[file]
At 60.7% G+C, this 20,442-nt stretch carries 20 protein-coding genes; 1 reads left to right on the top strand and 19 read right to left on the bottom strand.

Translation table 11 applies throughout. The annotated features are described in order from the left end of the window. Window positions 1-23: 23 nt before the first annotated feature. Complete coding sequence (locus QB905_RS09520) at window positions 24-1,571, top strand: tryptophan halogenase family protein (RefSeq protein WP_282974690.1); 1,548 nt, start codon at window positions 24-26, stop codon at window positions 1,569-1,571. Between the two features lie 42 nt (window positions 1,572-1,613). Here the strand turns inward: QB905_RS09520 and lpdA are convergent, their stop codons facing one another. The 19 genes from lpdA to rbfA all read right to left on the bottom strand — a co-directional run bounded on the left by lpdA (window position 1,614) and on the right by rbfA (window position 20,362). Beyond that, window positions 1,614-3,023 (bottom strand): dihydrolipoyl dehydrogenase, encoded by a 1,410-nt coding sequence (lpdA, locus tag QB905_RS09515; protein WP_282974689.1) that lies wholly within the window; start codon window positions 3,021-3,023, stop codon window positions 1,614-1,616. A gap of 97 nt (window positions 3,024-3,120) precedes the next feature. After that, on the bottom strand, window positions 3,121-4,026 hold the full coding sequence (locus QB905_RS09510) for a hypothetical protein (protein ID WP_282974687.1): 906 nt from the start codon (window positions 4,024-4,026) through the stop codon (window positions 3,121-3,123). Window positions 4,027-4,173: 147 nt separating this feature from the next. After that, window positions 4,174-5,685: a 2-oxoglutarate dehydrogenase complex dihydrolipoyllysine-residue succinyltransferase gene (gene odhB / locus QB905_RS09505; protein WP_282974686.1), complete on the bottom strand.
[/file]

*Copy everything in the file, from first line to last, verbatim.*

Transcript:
At 60.7% G+C, this 20,442-nt stretch carries 20 protein-coding genes; 1 reads left to right on the top strand and 19 read right to left on the bottom strand.

Translation table 11 applies throughout. The annotated features are described in order from the left end of the window. Window positions 1-23: 23 nt before the first annotated feature. Complete coding sequence (locus QB905_RS09520) at window positions 24-1,571, top strand: tryptophan halogenase family protein (RefSeq protein WP_282974690.1); 1,548 nt, start codon at window positions 24-26, stop codon at window positions 1,569-1,571. Between the two features lie 42 nt (window positions 1,572-1,613). Here the strand turns inward: QB905_RS09520 and lpdA are convergent, their stop codons facing one another. The 19 genes from lpdA to rbfA all read right to left on the bottom strand — a co-directional run bounded on the left by lpdA (window position 1,614) and on the right by rbfA (window position 20,362). Beyond that, window positions 1,614-3,023 (bottom strand): dihydrolipoyl dehydrogenase, encoded by a 1,410-nt coding sequence (lpdA, locus tag QB905_RS09515; protein WP_282974689.1) that lies wholly within the window; start codon window positions 3,021-3,023, stop codon window positions 1,614-1,616. A gap of 97 nt (window positions 3,024-3,120) precedes the next feature. After that, on the bottom strand, window positions 3,121-4,026 hold the full coding sequence (locus QB905_RS09510) for a hypothetical protein (protein ID WP_282974687.1): 906 nt from the start codon (window positions 4,024-4,026) through the stop codon (window positions 3,121-3,123). Window positions 4,027-4,173: 147 nt separating this feature from the next. After that, window positions 4,174-5,685: a 2-oxoglutarate dehydrogenase complex dihydrolipoyllysine-residue succinyltransferase gene (gene odhB / locus QB905_RS09505; protein WP_282974686.1), complete on the bottom strand.